eliminating some of the taxes on farmers. But a more important conse-
quence was the impetus that Shays’s Rebellion gave to conservatism and
nationalism across the new United States.
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SHAPING A FEDERAL UNION (CH. 6)
Shays’s Rebellion
Shays and his followers demanded a more flexible mone-
tary policy and the right to postpone paying taxes until the
postwar agricultural depression lifted.
Rumors greatly exaggerated, at times deliberately, the extent of Shays’s
Rebellion. The Shaysites were rumored to be linked to the conniving British
and were accused of seeking to pillage the wealthy. Panic set in among the
Republic’s elite. “Good God!” George Washington exclaimed when he heard
of the incident. He worried that the rebellion might tempt other disgruntled
groups around the country to violate the law. In a letter to Thomas Jefferson,
Abigail Adams tarred the Shaysites as “ignorant, restless desperadoes, with-
out conscience or principles, . . . mobbish insurgents [who] are for sapping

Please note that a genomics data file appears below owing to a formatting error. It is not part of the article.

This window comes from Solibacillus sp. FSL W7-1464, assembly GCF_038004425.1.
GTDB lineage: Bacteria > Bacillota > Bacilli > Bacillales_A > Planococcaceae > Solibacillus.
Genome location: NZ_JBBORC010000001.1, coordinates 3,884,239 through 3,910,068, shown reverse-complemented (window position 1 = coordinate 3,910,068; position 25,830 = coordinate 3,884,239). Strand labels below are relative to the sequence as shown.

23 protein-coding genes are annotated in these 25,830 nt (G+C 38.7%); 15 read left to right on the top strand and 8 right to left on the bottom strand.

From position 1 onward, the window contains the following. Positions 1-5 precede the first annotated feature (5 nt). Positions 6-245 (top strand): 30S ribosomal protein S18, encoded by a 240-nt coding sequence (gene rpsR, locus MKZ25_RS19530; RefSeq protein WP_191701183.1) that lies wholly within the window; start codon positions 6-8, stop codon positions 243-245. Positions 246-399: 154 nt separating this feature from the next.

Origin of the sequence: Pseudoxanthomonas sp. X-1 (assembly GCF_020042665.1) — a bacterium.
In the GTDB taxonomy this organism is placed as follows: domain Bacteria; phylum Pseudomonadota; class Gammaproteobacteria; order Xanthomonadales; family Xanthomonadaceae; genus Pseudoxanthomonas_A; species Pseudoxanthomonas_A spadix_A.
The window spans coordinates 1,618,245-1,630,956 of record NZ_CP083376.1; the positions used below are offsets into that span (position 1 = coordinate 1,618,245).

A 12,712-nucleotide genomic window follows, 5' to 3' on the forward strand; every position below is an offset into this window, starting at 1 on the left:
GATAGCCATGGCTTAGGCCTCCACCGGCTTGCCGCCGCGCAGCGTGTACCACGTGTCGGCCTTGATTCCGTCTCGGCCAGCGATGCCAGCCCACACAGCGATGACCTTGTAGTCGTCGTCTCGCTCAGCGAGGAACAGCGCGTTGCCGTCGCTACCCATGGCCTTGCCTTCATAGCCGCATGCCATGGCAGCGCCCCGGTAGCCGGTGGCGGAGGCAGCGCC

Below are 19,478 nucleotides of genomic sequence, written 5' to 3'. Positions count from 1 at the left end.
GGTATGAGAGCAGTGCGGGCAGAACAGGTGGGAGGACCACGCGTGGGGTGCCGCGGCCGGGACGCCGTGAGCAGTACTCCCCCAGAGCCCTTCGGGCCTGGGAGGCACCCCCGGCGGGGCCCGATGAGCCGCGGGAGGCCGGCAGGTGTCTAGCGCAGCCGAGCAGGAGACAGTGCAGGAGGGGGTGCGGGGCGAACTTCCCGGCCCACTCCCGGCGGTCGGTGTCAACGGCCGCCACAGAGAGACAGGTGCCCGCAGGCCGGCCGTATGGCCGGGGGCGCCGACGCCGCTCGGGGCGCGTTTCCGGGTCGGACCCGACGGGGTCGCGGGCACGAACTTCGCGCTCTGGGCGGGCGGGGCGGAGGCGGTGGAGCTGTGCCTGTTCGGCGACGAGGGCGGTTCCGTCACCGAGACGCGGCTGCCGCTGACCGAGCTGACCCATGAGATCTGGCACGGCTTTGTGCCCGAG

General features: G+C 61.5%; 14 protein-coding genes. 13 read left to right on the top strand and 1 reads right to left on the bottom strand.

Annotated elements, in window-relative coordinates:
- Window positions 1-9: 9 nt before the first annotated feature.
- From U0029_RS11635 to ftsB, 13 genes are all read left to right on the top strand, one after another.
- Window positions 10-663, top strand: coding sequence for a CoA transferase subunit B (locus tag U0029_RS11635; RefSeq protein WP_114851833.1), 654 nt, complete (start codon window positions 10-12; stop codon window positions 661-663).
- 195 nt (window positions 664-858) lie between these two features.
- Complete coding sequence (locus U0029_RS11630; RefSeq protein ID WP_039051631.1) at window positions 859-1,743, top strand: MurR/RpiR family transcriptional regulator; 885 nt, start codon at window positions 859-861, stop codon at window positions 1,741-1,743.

the foundation” of the struggling young government. Jefferson disagreed. If
Abigail Adams and others were overly critical of Shays’s Rebellion, Jefferson
was, if anything, too complacent. From his post as the American minister in
Paris (the term ambassador was not used until the 1890s), he wrote to a
friend back home, “The tree of liberty must be refreshed from time to time
with the blood of patriots and tyrants.” Abigail Adams was so infuriated by
Jefferson’s position that she stopped corresponding with him.
CALLS FOR A S TRONGER GOVERNMENT Well before the Shaysite
turmoil in New England, concerned Americans had been calling for a special
convention of the states to strengthen the national government by revising
the Articles of Confederation. Many bankers, merchants, and mechanics pro-
moted a stronger central government as the only alternative to anarchy.
Americans were gradually losing the fear of a strong central government as
they saw evidence that tyranny might come from other quarters, including
the common people themselves. During the 1780s the newspapers as well as
public speeches were filled with dire warnings that the fragile new nation’s
situation “is critical and dangerous”; the nation’s “vices” were threatening
“national ruin.”
Such concerns led many of the Founding Fathers to revise their assess-
ment of the American character. “We have, probably,” concluded George
Washington in 1786, “had too good an opinion of human nature in forming
our confederation.” Washington and other so-called Federalists concluded